The Eleventh Circuit recently provided insight as to how federal courts analyze disability discrimination law claims when it held that firing a truck driver because he was diagnosed with alcoholism is not a violation of the Americans with Disabilities Act (ADA).
Title I of the ADA grants certain protections to disabled individuals who are qualified to perform a job’s basic functions from discrimination in employment.
Alcoholism is a disability under the ADA, but the question of whether or not an alcoholic can seek the ADA’s protection doesn’t end there: employers are not always obligated to retain workers who suffer from a condition that is recognized as a disability under the ADA.
An employer can lawfully fire or refuse to hire some one who was diagnosed with alcoholism if he or she can show that a person wasn’t otherwise qualified for a particular job, or that employing that person would create a direct safety risk to others.
This case serves as an important reminder of when employees can state a claim for employment discrimination under the Act. As underscored in the majority’s opinion, an individual is not necessarily entitled to protection from undesirable employment actions like termination or demotion simply because that person suffers from a disability. Rather, the ADA’s section on employment covers only disabled individuals who are otherwise qualified for a job, meaning that they can fulfill its essential functions.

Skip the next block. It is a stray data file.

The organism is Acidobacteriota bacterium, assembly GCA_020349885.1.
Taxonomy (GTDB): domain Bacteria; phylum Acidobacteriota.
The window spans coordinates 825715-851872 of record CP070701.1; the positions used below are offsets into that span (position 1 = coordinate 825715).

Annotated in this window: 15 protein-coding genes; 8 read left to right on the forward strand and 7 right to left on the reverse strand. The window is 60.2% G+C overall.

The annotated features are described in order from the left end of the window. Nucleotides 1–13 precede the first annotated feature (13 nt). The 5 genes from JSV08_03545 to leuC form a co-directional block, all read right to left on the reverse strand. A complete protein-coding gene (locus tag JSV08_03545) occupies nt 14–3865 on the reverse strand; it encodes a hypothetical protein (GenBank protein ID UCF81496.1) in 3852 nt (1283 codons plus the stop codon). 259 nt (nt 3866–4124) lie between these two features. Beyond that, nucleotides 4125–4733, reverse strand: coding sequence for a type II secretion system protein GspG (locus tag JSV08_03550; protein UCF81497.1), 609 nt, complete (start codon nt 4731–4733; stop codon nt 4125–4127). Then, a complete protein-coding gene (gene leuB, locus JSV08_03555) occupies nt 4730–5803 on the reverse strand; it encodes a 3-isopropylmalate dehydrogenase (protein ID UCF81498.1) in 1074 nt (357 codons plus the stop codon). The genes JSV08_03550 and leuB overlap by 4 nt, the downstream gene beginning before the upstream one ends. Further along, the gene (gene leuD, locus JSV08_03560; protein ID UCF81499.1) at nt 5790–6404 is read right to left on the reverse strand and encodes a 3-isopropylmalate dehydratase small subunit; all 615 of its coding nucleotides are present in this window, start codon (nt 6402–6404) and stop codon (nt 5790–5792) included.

The debate in many employment discrimination cases therefore centers on determining what the essential functions of a job are. Although there is no clear-cut rule for this analysis, courts find evidence of essential functions of a job in things like official job descriptions, industry standards and norms, and job listings. Importantly, courts will defer to employers’ determinations of whether or not an individual is otherwise qualified for a job with or without a reasonable accommodation, on the rationale that employers may be better equipped to make this kind of assessment due to their experience within a particular field or industry than the Court.
In the case before the Eleventh Circuit, the defense argued—and the Court agreed— that having a current diagnosis of being an alcoholic, even if in treatment, prohibits someone from fulfilling the essential functions of truck driving, which includes driving and being certified to drive by the Department of Transportation.
In determining whether a job function is essential, the Equal Employment Opportunity Commission (the federal agency that enforces the ADA in the employment context and other employment discrimination laws) looks at these factors:
- the employer’s assessment of which functions are essential, as demonstrated by job descriptions written before the employer posts or advertises for the position
- whether the position exists to perform that function (if the entire job consists of one function, such as loading and unloading boxes or entering information into a database, then than function is essential)
- the experience of employees who actually hold that position
- the time spent performing the function
- the consequences of not performing the function
- whether other employees are available to perform the function, and the degree of expertise or skill required to perform the function.
If you were fired, demoted, or otherwise discriminated against in a job relating to an actual, past, or perceived disability, you may have a case of disability discrimination under the ADA. For a free consultation, please call us at (703) 791-9087 or visit our web site at www.erlichlawoffice.com.